Some writing is hard to read. It’s a fact of academia and common writing alike. Whether you’re sifting through Freud and attempting to make sense of his language or looking over a friend’s essay on the benefits of exercise, it’s possible you might run into some excessive description or sentence construction. I’d like to discuss two types of this over-the-top style of writing–in style and wording–and take some time to analyze when each may be valid or invalid.
The Stylistically Verbose
Every possible subject of writing uses a certain type of language, each being specific to the subdiscipline and topic. Some of this likely owes itself to progression over time–the evolution of a troped style within that discipline–however I think moreso it may be a question of utility to the genre. So, for example, the strict reliance upon passive voice in scientific writing aids the genre–which is focused upon the objective. In this way too, English, Psychology and all other academic disciplines can be seen as representing what they need to address through their language as well as content.
Let’s look at one example of excessive stylistic complexity, where the style does not match the content:
“Thomas the Tank Engine, as an agent unto himself, divided consciously somewhere between flesh and mere machine, rolled up the hill with a deep fervor as if to indicate that, he, himself, in a moment of free-wheeled independence, existed beyond the mere social convention and ideological expectation put forth by the eponymous ‘Little Engine that Could'”.
In this case, the piece’s content clearly doesn’t require the great degree of deliberation within it’s style of language–It can be stated in a much more concise way. For example, it could read “Thomas the Tank Engine was very similar to The Little Engine that Could in the moment when he went up the hill”, and lose little, in terms of content, in the process. Of course, it may not sound as elegant but because it’s not actually describing anything complex, there’s no need to make the sentence construction so complicated. So in this case, the complexity of style is wholly undeserved by both the subject matter and the action described.
This brings me to an important point I’d like to suggest–that nearly all sentences are best served by being more concise. If you can say it in three words, there’s no point in extending it to twenty. Unless you’re trying to make a satire of this very point for artistic purposes. This would be a case of purposeful contrast however, which is clearly a deliberate choice of style, as opposed to just being accidentally overly complex.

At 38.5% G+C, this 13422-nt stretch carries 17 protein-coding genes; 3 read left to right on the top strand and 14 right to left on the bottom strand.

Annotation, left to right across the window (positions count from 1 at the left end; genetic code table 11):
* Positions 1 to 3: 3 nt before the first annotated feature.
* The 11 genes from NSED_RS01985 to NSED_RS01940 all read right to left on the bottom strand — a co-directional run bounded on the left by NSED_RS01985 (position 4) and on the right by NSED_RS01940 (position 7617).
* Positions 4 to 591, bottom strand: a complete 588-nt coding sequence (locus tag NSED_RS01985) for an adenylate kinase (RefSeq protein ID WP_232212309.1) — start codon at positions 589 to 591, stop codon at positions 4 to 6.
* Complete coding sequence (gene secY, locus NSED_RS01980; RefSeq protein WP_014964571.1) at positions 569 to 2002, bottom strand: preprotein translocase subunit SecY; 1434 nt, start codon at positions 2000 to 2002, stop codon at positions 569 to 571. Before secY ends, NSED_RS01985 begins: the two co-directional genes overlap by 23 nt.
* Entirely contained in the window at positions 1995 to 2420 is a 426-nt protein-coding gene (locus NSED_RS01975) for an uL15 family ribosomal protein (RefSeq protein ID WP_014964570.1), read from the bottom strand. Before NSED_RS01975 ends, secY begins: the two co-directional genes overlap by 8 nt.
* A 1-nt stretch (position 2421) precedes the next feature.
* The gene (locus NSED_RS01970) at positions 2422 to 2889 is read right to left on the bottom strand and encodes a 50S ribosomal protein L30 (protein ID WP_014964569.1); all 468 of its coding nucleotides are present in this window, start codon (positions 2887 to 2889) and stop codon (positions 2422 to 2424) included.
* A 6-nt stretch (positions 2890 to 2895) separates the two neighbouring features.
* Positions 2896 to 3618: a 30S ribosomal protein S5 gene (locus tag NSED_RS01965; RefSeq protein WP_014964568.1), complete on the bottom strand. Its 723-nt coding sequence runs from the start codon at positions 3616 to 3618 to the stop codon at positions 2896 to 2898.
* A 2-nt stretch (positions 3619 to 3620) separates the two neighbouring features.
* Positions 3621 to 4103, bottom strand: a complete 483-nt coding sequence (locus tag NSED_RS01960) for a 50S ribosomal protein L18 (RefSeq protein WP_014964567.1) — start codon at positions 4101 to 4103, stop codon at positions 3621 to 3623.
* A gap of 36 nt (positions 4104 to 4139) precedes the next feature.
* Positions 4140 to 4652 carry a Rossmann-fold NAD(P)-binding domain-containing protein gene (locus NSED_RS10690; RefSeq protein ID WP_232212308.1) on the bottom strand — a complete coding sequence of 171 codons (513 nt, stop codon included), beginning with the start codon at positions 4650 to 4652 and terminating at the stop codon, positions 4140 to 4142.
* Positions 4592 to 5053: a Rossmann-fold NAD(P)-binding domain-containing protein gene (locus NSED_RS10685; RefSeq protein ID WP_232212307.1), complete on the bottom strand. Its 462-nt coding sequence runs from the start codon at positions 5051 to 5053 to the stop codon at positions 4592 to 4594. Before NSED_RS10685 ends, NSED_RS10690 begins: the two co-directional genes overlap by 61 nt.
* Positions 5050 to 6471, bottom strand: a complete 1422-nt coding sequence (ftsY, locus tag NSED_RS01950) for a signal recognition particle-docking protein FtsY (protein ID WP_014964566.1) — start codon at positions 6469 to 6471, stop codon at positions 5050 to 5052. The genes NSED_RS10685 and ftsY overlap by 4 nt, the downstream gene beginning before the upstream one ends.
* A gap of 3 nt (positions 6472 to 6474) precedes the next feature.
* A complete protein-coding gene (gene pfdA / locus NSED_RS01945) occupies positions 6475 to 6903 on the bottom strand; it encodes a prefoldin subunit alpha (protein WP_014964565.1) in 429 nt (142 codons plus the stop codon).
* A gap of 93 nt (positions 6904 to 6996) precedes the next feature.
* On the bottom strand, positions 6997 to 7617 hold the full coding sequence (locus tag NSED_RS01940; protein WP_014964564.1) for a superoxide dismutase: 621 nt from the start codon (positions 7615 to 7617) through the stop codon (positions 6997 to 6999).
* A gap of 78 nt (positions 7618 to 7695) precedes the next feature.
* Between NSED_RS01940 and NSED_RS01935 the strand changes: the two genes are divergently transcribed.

The Linguistically Verbose
Before delving into this discussion of language, I’d like you to first consider the title I’ve used above–“The Linguistically Verbose”. Now, similarly to my point about style, what I’d like to ask of you as a reader (and writer) is whether or not I could be using better words, in terms of conciseness or accuracy. Is “Linguistically” too complex? Is “Verbose”? Am I perhaps, using “verbose” to invoke some sort of implicit irony due to the subject matter? (I am). These are all good questions to ask. What I’d like to suggest is that there are two valid sides to this argument of linguistic complexity, each offering important points:
- People should be as concise as possible.
- People should try and use the level of complexity specific to what they mean.
Let’s address this second idea in terms of the title. When I say “linguistically,” what do I think of when I say it? Personally, I think of it as analytic language–a word related to the study of language, linguistics. My purpose in writing in this case is partly for analysis and partly as an informal blog piece. So because of the genre, I think it’s the right choice–my audience (college level writers and writing center workers) likely understand the word and it adheres to my intended genre. Also, were I to instead substitute the word “language” it may certainly get the point across as well in terms of content, but because my primary purpose is analysis a word that implies analysis is the better choice.
This is all well and good, but the first point–about conciseness–is something we should also consider. And the reason I think this is incredibly important is that language is a communicative act. Whenever anyone writes anything, even for themselves, at least one person in this world is supposed to see it and, ideally, have to make sense of it.
Because of this, in some ways it doesn’t matter if a writer is being as accurate to each word’s intended meaning–it might have to just be simplified for the sake of its audience. In my own experience reading, if there are one to two words in a sentence that I don’t know all that well, I’ll usually be okay. But upwards from there–three, four, five–it can seriously impede the meaning for me of the sentence.
So I think overall, there should be some combination of both in most writing–not being so blunt as to sacrifice the accuracy of the wording but not so complex as to completely ostracize the reader. And this complexity aspect relates back to the genre component as well–making sure the people for whom the writing is directed will understand what you mean.
As a personal violator of several of these rules from time to time, I’d like to say that in some ways I’ve learned a little from writing this blog post. And if you’ve stuck around for the duration of this possibly arduously long post, I hope that you too can appreciate some of the ideas that I’ve found are important to consider when choosing style and language in writing.